Bristol Old Vic today revealed the cast who are to bring Sally Cookson’s newest family show to life- the dreamy Christmas tale, Sleeping Beauty. Bringing the much loved fairy-tale bang up to date, roles are reversed as our male beauty is tricked into a deep sleep for 100 years, before being woken by a poor young girl with the heart of a lion.


Based on the famous fairy story and also taking inspiration from the Welsh folk tale, The Leaves that Hung but Never Grew, this magical tale sees the pampered and protected Prince Percy team up with the determined and feisty Girl who helps him wake from an enchanted sleep, battle the evil Fairy and discover the magical tree with leaves to cure all ills. Together they discover how friendship can come in unlikely places and how we are all stronger together than apart.

I am keen to see this with the whole family but particularly my daughter. I am a big fan of girls learning how to be feisty and I like the creativity of the role reversal in a traditional tale. I am also very keen to look into the Welsh folk tale and to add it to our home education efforts. Life sure teaches us the best friends come from unlikely places (like blogging!) and that it is strong to reach out for support and to work together.

It’s a bit of a trek for us but an excuse to revisit Bristol and the prices of the tickets are affordable.

27 Nov 2015– 17 Jan 2016
Sleeping Beauty
A Bristol Old Vic production
Devised by the company
Times vary
Prices £34 – £7.50
Tickets | 0117 987 7877

What is the best way to learn about maths?

I had a difficult day on the home education front as I tried to teach maths to my daughter.

It got me thinking about what is the best way to learn about maths.


I look back and I remember playing shops with my Mum before starting school. I also remember having a little blue circular container for holiday savings. Mum went mad when she found out I had being dipping in regularly for Chewitts so there was not much left at all by the time the holiday came round. An early and valuable lesson about saving, spending and the need to budget for special occasions.

Moving onto primary school, the only clear memory I have is of doing regular speed tests in arthimetic. At the same age, my daughter according to Key Stage 2 needs to know about numerals, digits, integers, graphs, percentages, fractions and a whole lot more besides. I learned about integers this week for the first time as far as I can recall.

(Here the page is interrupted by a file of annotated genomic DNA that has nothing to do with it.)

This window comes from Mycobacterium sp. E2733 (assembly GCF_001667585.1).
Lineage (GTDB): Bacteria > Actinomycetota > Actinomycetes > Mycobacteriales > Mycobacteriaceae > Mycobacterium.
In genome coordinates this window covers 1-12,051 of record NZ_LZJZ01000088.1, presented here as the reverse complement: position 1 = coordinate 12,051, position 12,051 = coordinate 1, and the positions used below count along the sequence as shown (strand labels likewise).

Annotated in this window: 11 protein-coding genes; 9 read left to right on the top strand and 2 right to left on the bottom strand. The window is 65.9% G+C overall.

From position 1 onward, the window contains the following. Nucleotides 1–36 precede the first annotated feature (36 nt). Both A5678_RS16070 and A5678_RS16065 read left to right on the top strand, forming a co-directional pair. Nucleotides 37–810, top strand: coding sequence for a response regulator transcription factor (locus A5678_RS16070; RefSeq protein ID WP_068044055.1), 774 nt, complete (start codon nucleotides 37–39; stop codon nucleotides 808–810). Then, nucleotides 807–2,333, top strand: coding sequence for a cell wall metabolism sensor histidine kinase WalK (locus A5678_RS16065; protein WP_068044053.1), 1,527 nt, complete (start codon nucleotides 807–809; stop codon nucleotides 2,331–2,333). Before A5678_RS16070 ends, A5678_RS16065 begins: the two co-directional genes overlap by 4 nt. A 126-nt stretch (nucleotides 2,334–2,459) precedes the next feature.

At secondary school, I hated maths lessons more and more as the years rolled by. I could see no point in most of what we were learning. I was bamboozled when numbers became letters in algebra. I was more interested in chunky chicken pie than Pi. I used to spend maths lessons moving my ruler about so that light would appear on the blackboard and distract the teacher. I still managed a disappointing but adequate B grade in my O-Level.

At university, when I got into money trouble, I knew Dad would write a cheque or the bank would lend me money. My only real concern about figures was how college could justify charging 20 pence for a portion of vegetables.

In my working life, if any job description mentioned financial management, I would avoid it like the plague. I did help families with their budgets and carry out calculations of welfare benefits and debt repayments whilst working as an advice worker.

In a later job, a boss said quite casually that I had a learning difficulty around numbers. She was bright so presumably knew what she was talking about.

At the moment, my children are doing daily worksheets on maths set by myself and guided by Key Stage 2 of the National Curriculum requirements.

My daugther loves art and I have learned this week that there are ways to harness that passion to get numeracy across to her. My son, like his Dad, is keen on maths anyway so they work together a lot.

Both children are using maths games online too which captures their imaginations.

We bake which involves loads of maths and we go shopping comparing prices in different stores, working out how much things add up to and how much change we are due.

What is the best way to learn about maths? I still don’t have the answer but finally I am enjoying finding out and think we are making progress as a family with this topic.

Are your memories of learning maths good or bad?

How do you help your children with numeracy?

What do we really need maths wise to succeed in the real world?

Did you know that lack of tyre safety contributes to more than 1200 road accidents?

Driving with defective tyres can result in heft penalties such as £2500 along with three points on the licence!

Tyres matter and I asked my husband’s view as he is the driver in our family.

“I have always loved driving and recently bought a second-hand Jaguar car.

I use my car for the daily commute to work and for days out with my family.

My tyres are important. They are my only contact between my car and the road. They provide grip for steering and braking. Tread patterns help to disperse surface water from the road which could cause aquaplaning.